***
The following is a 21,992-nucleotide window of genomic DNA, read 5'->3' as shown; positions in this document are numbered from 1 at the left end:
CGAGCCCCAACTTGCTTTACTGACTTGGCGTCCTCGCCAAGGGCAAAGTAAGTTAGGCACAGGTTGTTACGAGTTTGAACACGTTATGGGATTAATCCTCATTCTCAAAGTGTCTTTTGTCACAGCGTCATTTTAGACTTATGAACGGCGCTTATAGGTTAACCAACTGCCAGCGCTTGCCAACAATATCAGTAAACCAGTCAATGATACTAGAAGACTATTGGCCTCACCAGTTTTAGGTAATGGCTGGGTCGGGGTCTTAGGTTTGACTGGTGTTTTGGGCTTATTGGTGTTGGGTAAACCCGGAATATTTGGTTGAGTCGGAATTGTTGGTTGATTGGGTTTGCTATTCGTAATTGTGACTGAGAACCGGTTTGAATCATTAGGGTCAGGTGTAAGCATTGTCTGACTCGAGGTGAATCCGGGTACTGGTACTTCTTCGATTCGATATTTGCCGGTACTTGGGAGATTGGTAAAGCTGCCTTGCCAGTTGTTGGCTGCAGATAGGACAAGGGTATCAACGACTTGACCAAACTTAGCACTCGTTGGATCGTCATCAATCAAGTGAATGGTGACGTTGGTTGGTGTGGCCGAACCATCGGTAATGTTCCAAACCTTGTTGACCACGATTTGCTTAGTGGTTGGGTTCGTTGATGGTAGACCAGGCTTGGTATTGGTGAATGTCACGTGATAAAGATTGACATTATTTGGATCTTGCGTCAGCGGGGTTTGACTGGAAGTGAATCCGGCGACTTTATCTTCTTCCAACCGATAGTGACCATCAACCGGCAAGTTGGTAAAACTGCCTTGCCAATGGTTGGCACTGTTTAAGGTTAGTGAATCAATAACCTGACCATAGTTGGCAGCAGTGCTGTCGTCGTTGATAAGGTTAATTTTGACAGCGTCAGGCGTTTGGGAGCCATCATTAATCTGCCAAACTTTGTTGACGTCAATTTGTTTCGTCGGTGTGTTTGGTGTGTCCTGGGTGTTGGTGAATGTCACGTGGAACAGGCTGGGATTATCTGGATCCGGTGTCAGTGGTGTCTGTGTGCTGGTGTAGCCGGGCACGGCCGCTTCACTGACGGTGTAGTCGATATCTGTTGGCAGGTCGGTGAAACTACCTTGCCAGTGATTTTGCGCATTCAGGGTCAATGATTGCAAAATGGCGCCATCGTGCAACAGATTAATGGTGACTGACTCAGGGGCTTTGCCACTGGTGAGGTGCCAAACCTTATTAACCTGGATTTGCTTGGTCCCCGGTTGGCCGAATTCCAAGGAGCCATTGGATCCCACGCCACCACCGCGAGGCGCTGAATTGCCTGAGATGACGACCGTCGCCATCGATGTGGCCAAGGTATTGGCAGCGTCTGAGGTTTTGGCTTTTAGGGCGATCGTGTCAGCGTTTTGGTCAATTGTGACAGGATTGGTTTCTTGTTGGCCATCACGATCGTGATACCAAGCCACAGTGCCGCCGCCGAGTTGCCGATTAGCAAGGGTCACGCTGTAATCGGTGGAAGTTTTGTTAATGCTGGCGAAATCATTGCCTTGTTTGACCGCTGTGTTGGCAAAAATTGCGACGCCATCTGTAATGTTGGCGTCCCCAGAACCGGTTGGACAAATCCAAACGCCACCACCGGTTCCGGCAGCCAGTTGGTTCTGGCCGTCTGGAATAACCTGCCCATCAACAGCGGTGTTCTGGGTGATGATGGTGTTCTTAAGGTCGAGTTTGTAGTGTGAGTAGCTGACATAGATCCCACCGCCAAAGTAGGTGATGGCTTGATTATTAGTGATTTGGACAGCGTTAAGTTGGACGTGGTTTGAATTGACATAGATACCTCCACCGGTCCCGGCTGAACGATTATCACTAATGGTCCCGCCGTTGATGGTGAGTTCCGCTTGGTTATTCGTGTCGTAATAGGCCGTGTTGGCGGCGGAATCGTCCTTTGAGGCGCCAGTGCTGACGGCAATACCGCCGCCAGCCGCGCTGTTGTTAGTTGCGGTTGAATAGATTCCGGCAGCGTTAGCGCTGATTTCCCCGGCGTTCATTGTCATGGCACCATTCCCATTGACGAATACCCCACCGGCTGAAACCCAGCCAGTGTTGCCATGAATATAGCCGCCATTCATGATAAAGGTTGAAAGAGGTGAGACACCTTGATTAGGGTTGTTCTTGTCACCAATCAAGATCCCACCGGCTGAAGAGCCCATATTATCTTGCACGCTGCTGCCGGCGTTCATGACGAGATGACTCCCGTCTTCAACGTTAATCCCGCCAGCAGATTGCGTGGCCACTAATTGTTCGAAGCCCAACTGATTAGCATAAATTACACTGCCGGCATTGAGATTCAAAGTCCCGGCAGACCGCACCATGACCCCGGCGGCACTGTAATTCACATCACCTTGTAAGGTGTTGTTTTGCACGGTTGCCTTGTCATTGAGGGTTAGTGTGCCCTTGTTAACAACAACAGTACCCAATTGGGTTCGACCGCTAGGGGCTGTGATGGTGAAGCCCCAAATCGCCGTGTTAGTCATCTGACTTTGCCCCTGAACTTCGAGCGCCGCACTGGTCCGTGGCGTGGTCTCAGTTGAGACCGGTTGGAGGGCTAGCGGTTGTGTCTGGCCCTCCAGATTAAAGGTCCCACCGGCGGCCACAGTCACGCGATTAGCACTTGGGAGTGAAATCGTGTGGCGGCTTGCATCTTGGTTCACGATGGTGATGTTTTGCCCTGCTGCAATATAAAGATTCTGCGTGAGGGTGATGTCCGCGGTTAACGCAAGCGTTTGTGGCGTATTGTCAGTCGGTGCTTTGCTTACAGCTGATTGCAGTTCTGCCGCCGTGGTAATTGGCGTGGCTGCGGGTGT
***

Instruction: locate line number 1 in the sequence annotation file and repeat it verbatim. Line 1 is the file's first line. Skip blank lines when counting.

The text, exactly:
The following is a 21,992-nucleotide window of genomic DNA, read 5'->3' as shown; positions in this document are numbered from 1 at the left end: